State v. McIntyre

Annotate this Case

77 S.E.2d 698 (1953)

238 N.C. 305


No. 147.

Supreme Court of North Carolina.

September 30, 1953.

*700 Harry McMullan, Atty. Gen., T. W. Bruton, Asst. Atty. Gen., for the State.

Hamrick & Hamrick, Rutherfordton, for defendant appellant.

WINBORNE, Justice.

Did the court err in denying defendant's motion to set aside the judgment rendered against him on the ground that the plea of nolo contendere entered by him was conditional, and so accepted by the court? This is the pivotal question, on which decision here turns. And in the light of well settled principles of law, applied to the facts disclosed by the record and case on appeal now before the court, the question must be answered in the negative.

The plea of nolo contendere has been interposed and accepted in numerous cases in the courts of North Carolina. The latest appeal in such case is State v. Cooper, N.C., 77 S.E.2d 695. There the principle has been re-stated in opinion by Ervin, J., in this manner: "The defendant's plea of nolo contendere constituted a formal declaration on his part that he would not contend with the State in respect to the charge, and was tantamount to a plea of guilty for the purposes of this particular criminal action. Consequently, the presiding judge acquired full power to pronounce judgment against the defendant for the crime charged in the indictment * * * when he allowed the solicitor to accept the plea tendered by the defendant." Applicable cases, including State v. Thomas, 236 N.C. 196, 72 S.E.2d 525, 528, are there cited, and need not be re-listed here.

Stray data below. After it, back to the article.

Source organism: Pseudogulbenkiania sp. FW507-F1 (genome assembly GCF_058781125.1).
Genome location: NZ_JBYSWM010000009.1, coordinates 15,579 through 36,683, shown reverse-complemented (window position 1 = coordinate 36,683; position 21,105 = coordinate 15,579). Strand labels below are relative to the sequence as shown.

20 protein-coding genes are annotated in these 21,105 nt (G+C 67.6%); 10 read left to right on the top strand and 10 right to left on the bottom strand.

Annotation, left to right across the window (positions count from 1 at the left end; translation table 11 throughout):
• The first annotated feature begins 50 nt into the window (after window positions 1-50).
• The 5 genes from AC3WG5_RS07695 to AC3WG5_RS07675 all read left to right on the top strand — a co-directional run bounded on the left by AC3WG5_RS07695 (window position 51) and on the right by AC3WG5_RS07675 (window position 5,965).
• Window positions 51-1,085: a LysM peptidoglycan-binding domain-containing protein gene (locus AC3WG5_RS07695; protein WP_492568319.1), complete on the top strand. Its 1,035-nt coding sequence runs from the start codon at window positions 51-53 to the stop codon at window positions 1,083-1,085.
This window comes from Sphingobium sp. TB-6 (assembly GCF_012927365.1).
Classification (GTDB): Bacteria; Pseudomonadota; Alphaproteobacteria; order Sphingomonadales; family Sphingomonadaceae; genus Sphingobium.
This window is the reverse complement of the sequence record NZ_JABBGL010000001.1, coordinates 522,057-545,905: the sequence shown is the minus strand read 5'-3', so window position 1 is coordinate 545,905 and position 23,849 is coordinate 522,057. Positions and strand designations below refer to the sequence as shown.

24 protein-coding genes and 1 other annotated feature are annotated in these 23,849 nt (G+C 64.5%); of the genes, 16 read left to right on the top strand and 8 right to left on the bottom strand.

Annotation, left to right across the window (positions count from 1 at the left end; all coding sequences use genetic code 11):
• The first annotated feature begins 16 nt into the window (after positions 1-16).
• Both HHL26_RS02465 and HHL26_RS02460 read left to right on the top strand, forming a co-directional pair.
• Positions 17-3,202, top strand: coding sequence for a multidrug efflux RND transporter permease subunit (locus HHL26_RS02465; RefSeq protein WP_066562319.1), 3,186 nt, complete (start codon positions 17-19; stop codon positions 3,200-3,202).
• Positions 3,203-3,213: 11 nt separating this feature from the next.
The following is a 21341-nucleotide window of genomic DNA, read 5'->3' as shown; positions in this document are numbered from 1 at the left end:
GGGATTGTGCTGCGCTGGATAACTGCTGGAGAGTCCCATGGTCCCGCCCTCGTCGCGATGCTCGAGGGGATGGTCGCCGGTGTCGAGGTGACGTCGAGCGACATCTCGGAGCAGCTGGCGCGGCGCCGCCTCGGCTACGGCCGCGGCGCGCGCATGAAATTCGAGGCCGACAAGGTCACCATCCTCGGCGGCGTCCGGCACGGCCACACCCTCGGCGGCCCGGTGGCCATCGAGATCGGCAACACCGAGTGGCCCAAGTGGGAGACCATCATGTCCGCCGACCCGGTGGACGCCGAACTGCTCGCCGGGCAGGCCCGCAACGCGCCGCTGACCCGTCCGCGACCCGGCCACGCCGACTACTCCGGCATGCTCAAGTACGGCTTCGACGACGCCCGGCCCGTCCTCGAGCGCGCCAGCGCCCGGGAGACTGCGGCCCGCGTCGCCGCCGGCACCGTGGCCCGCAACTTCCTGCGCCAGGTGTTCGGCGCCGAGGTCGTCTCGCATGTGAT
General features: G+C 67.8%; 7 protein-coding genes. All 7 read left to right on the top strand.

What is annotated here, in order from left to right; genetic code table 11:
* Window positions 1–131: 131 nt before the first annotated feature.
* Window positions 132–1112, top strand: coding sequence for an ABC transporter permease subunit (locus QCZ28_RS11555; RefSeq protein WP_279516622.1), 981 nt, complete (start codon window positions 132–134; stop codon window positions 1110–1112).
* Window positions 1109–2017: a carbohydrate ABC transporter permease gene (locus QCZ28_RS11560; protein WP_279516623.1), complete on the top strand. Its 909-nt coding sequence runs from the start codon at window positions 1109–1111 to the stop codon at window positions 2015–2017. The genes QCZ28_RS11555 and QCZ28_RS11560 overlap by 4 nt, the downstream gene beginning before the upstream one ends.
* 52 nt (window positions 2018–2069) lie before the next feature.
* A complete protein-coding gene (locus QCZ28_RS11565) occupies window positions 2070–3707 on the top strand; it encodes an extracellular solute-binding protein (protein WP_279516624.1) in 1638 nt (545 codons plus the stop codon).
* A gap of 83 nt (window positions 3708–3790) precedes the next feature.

But a plea of nolo contendere cannot be entered by a defendant as a matter of right. It is pleadable only by leave of the court. "Its acceptance by the court is entirely a matter of grace." See State v. Thomas, supra, and cases cited.

Indeed, the law does not sanction a conditional plea of nolo contendere. State v. Horne, 234 N.C. 115, 66 S.E.2d 665; State v. Thomas, supra.

In the light of these principles defendant contends that on the face of the record in the instant case, it appears that the trial court did not accept his plea, but proceeded to hear evidence and to pass upon the question of his guilt or innocence. True, the record does say that "upon hearing the evidence the court adjudged the defendant guilty". But in the light of the facts as found by the court, appearing in the record, as above set forth, it means no more than that, after defendant tendered the plea of nolo contendere, the court heard evidence before determining that the plea be accepted. No rule of procedure is prescribed by law governing the judge in making such determination.

The case of State v. Camby, 209 N.C. 50, 182 S.E. 715, relied upon by defendant *701 is distinguishable in factual situation from the present case.

Hence, the judgment from which appeal is taken will be